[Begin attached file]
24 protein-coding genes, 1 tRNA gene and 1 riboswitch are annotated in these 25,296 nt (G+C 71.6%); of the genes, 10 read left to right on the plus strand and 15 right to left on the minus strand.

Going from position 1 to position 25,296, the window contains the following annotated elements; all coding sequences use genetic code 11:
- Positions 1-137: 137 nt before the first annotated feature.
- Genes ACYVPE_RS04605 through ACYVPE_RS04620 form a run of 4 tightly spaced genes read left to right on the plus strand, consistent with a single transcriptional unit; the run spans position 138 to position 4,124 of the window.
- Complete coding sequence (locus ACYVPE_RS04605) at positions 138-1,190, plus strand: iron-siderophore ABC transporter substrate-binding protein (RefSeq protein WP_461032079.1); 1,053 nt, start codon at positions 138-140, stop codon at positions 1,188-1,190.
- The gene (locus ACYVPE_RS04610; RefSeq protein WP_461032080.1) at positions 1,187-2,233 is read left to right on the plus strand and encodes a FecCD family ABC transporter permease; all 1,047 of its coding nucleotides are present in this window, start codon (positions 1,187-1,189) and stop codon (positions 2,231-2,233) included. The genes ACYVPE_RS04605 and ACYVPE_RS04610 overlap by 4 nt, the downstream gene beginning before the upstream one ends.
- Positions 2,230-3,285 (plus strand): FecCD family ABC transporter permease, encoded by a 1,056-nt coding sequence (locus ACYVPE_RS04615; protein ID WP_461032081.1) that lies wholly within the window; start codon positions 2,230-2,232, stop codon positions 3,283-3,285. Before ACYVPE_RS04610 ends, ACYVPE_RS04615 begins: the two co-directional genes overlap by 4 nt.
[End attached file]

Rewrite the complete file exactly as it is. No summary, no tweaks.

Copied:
24 protein-coding genes, 1 tRNA gene and 1 riboswitch are annotated in these 25,296 nt (G+C 71.6%); of the genes, 10 read left to right on the plus strand and 15 right to left on the minus strand.

Going from position 1 to position 25,296, the window contains the following annotated elements; all coding sequences use genetic code 11:
- Positions 1-137: 137 nt before the first annotated feature.
- Genes ACYVPE_RS04605 through ACYVPE_RS04620 form a run of 4 tightly spaced genes read left to right on the plus strand, consistent with a single transcriptional unit; the run spans position 138 to position 4,124 of the window.
- Complete coding sequence (locus ACYVPE_RS04605) at positions 138-1,190, plus strand: iron-siderophore ABC transporter substrate-binding protein (RefSeq protein WP_461032079.1); 1,053 nt, start codon at positions 138-140, stop codon at positions 1,188-1,190.
- The gene (locus ACYVPE_RS04610; RefSeq protein WP_461032080.1) at positions 1,187-2,233 is read left to right on the plus strand and encodes a FecCD family ABC transporter permease; all 1,047 of its coding nucleotides are present in this window, start codon (positions 1,187-1,189) and stop codon (positions 2,231-2,233) included. The genes ACYVPE_RS04605 and ACYVPE_RS04610 overlap by 4 nt, the downstream gene beginning before the upstream one ends.
- Positions 2,230-3,285 (plus strand): FecCD family ABC transporter permease, encoded by a 1,056-nt coding sequence (locus ACYVPE_RS04615; protein ID WP_461032081.1) that lies wholly within the window; start codon positions 2,230-2,232, stop codon positions 3,283-3,285. Before ACYVPE_RS04610 ends, ACYVPE_RS04615 begins: the two co-directional genes overlap by 4 nt.